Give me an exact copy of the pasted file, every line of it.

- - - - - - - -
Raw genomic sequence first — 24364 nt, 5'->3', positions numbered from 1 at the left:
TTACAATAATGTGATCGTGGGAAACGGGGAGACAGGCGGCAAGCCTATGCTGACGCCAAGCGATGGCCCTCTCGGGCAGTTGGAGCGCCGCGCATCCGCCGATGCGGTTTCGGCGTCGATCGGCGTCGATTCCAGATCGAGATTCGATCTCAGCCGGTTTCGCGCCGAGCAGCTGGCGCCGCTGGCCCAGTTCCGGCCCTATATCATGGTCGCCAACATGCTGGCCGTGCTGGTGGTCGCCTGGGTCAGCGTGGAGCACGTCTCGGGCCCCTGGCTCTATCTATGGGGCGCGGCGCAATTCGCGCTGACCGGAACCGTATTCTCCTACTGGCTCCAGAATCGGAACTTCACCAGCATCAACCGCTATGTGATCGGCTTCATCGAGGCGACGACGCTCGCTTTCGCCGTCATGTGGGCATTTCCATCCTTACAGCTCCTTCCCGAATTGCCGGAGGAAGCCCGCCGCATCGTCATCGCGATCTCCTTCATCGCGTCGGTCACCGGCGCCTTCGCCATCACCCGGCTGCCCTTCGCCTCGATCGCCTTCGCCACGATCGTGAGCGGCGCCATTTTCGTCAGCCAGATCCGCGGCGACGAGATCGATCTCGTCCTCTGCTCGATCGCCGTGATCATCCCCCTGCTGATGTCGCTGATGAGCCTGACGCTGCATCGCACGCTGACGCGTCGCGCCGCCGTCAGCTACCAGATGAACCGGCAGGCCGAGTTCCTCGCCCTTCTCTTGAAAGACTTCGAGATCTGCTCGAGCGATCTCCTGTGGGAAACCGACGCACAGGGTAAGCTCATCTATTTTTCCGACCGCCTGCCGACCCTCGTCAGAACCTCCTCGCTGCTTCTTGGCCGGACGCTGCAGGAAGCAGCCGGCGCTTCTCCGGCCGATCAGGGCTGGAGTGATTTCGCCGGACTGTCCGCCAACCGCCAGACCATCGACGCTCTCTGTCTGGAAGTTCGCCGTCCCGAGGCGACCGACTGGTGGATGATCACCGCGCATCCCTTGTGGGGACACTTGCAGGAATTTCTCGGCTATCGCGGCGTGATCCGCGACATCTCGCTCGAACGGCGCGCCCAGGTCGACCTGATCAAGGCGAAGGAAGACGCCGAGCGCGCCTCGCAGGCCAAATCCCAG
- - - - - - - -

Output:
Raw genomic sequence first — 24364 nt, 5'->3', positions numbered from 1 at the left:
TTACAATAATGTGATCGTGGGAAACGGGGAGACAGGCGGCAAGCCTATGCTGACGCCAAGCGATGGCCCTCTCGGGCAGTTGGAGCGCCGCGCATCCGCCGATGCGGTTTCGGCGTCGATCGGCGTCGATTCCAGATCGAGATTCGATCTCAGCCGGTTTCGCGCCGAGCAGCTGGCGCCGCTGGCCCAGTTCCGGCCCTATATCATGGTCGCCAACATGCTGGCCGTGCTGGTGGTCGCCTGGGTCAGCGTGGAGCACGTCTCGGGCCCCTGGCTCTATCTATGGGGCGCGGCGCAATTCGCGCTGACCGGAACCGTATTCTCCTACTGGCTCCAGAATCGGAACTTCACCAGCATCAACCGCTATGTGATCGGCTTCATCGAGGCGACGACGCTCGCTTTCGCCGTCATGTGGGCATTTCCATCCTTACAGCTCCTTCCCGAATTGCCGGAGGAAGCCCGCCGCATCGTCATCGCGATCTCCTTCATCGCGTCGGTCACCGGCGCCTTCGCCATCACCCGGCTGCCCTTCGCCTCGATCGCCTTCGCCACGATCGTGAGCGGCGCCATTTTCGTCAGCCAGATCCGCGGCGACGAGATCGATCTCGTCCTCTGCTCGATCGCCGTGATCATCCCCCTGCTGATGTCGCTGATGAGCCTGACGCTGCATCGCACGCTGACGCGTCGCGCCGCCGTCAGCTACCAGATGAACCGGCAGGCCGAGTTCCTCGCCCTTCTCTTGAAAGACTTCGAGATCTGCTCGAGCGATCTCCTGTGGGAAACCGACGCACAGGGTAAGCTCATCTATTTTTCCGACCGCCTGCCGACCCTCGTCAGAACCTCCTCGCTGCTTCTTGGCCGGACGCTGCAGGAAGCAGCCGGCGCTTCTCCGGCCGATCAGGGCTGGAGTGATTTCGCCGGACTGTCCGCCAACCGCCAGACCATCGACGCTCTCTGTCTGGAAGTTCGCCGTCCCGAGGCGACCGACTGGTGGATGATCACCGCGCATCCCTTGTGGGGACACTTGCAGGAATTTCTCGGCTATCGCGGCGTGATCCGCGACATCTCGCTCGAACGGCGCGCCCAGGTCGACCTGATCAAGGCGAAGGAAGACGCCGAGCGCGCCTCGCAGGCCAAATCCCAG